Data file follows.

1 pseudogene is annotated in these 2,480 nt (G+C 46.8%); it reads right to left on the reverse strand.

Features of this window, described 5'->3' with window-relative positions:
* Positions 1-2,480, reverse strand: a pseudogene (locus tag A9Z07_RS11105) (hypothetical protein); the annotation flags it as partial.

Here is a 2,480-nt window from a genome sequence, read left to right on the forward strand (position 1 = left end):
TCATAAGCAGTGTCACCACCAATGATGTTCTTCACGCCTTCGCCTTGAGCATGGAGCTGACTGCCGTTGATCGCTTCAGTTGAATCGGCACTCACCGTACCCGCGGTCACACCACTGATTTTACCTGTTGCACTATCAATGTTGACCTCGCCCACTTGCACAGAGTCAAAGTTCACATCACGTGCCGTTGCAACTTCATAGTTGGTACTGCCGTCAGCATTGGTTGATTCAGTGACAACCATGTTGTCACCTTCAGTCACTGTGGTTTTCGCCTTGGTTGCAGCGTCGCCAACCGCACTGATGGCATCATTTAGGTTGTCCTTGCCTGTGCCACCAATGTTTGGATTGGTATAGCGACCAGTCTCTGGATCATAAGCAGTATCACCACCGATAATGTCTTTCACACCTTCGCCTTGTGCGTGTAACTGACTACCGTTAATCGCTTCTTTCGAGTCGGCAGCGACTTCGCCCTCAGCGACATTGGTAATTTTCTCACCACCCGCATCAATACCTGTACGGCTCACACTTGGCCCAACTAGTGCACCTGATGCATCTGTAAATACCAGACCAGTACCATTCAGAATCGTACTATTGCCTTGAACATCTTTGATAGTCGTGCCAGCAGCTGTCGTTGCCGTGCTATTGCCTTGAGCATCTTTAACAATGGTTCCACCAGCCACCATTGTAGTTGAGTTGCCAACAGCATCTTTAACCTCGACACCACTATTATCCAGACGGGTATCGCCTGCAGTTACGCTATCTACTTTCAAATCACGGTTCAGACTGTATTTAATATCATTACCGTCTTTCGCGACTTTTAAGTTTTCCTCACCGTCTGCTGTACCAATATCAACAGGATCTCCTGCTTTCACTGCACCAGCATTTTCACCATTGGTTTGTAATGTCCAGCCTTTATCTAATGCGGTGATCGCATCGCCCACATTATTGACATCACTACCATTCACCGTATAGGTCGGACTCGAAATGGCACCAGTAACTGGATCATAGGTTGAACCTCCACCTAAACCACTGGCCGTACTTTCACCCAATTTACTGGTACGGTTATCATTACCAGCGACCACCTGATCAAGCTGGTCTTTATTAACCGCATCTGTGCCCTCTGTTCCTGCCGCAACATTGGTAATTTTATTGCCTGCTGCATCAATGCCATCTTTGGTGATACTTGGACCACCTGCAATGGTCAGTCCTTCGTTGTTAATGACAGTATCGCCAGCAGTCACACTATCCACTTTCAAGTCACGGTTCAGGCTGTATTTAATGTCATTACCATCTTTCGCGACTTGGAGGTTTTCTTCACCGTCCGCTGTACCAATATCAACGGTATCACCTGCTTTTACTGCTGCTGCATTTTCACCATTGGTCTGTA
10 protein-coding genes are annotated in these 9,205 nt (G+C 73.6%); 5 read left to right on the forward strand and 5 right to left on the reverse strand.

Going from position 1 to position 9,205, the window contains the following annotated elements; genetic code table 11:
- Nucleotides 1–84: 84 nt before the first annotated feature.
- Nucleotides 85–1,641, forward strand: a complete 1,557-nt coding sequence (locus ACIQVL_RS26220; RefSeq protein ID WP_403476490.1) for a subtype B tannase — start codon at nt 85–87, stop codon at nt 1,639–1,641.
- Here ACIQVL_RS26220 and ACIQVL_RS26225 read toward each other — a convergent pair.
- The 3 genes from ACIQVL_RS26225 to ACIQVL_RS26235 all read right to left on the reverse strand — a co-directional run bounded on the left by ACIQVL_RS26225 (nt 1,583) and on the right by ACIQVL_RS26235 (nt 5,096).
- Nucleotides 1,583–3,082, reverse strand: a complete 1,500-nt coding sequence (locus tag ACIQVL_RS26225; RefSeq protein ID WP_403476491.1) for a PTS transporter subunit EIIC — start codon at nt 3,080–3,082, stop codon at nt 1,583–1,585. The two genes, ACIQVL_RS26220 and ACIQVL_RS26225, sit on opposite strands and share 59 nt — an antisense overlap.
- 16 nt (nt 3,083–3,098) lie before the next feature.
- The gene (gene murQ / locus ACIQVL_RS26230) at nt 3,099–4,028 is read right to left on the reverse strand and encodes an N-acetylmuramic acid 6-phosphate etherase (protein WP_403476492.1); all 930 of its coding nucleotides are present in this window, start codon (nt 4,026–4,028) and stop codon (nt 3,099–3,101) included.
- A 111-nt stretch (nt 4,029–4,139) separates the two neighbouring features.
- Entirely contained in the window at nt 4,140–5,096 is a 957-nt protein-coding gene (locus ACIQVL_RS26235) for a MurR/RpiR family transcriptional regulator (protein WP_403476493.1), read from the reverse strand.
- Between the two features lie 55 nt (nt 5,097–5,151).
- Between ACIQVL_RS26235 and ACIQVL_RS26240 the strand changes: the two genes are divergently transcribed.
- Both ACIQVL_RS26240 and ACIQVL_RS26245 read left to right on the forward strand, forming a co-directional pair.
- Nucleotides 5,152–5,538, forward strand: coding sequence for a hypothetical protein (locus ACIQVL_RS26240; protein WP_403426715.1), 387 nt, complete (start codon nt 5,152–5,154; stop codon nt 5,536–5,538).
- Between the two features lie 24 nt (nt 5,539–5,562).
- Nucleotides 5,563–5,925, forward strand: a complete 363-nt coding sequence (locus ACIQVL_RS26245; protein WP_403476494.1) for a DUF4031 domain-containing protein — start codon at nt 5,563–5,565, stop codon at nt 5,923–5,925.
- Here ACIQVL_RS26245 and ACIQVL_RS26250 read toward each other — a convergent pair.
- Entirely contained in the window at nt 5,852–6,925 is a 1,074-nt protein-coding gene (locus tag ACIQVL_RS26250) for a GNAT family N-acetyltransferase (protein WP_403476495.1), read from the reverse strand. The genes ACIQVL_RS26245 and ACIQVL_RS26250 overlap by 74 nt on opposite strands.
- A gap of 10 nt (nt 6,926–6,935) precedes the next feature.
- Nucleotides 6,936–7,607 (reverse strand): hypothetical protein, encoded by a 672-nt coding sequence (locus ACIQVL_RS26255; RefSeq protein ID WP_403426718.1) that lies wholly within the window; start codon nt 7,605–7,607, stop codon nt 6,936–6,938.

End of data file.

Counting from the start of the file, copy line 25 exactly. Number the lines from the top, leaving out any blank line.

- A gap of 10 nt (nt 6,926–6,935) precedes the next feature.